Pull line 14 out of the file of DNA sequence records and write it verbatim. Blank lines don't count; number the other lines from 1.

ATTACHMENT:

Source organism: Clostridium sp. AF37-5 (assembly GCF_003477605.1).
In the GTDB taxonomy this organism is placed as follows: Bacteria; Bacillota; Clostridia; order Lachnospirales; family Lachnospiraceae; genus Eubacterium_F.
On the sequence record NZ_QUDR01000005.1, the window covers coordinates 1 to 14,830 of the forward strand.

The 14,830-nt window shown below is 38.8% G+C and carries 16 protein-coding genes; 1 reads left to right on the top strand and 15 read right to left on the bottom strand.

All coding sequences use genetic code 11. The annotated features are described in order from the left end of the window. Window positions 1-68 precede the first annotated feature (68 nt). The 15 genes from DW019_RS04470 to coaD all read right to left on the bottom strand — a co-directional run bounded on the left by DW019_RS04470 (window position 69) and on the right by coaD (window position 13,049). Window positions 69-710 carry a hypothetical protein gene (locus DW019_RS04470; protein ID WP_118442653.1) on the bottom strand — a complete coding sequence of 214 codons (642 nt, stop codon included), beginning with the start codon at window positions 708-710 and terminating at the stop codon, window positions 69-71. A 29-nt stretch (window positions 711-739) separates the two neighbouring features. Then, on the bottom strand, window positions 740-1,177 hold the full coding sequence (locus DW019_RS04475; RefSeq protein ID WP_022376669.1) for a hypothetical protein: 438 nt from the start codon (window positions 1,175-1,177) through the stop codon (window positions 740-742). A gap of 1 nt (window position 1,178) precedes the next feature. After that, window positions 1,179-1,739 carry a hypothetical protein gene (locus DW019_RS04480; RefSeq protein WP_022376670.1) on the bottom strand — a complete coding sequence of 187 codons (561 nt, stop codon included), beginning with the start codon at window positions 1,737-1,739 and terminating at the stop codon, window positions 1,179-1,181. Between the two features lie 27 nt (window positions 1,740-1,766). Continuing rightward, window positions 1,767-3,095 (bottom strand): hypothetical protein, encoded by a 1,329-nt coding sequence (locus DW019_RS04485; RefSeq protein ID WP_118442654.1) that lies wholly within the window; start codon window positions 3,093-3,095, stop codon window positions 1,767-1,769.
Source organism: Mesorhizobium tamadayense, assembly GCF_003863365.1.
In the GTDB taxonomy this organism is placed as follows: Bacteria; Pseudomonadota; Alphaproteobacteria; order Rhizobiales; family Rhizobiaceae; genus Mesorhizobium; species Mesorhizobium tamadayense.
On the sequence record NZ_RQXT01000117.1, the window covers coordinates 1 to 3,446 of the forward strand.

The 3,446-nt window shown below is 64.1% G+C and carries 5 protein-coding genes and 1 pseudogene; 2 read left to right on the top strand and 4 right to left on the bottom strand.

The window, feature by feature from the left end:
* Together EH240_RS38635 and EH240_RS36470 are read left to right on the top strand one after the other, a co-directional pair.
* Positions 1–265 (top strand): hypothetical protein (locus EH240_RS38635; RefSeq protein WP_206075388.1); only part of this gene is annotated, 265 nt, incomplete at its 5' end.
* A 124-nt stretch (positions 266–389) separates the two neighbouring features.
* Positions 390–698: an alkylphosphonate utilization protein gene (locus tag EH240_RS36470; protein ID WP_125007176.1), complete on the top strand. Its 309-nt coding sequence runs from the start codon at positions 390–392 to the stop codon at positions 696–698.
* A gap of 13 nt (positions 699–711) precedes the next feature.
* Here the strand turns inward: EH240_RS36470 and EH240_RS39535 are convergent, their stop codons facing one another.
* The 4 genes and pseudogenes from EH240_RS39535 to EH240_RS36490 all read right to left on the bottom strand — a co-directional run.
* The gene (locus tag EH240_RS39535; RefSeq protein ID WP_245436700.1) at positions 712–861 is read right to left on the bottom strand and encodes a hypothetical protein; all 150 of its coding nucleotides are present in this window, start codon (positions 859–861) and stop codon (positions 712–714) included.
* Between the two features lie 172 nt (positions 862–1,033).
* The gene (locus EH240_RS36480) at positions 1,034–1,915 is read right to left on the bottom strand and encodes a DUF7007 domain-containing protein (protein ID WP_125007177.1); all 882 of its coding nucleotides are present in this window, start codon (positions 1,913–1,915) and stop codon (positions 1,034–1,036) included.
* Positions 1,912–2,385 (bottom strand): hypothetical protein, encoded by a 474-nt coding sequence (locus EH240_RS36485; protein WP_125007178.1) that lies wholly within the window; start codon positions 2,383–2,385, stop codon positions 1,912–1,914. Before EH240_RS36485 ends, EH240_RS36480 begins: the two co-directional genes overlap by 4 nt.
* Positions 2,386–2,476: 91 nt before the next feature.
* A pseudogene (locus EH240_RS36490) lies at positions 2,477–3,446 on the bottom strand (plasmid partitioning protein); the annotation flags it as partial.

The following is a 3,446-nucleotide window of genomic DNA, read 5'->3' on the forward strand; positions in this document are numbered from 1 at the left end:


* Positions 390–698: an alkylphosphonate utilization protein gene (locus tag EH240_RS36470; protein ID WP_125007176.1), complete on the top strand. Its 309-nt coding sequence runs from the start codon at positions 390–392 to the stop codon at positions 696–698.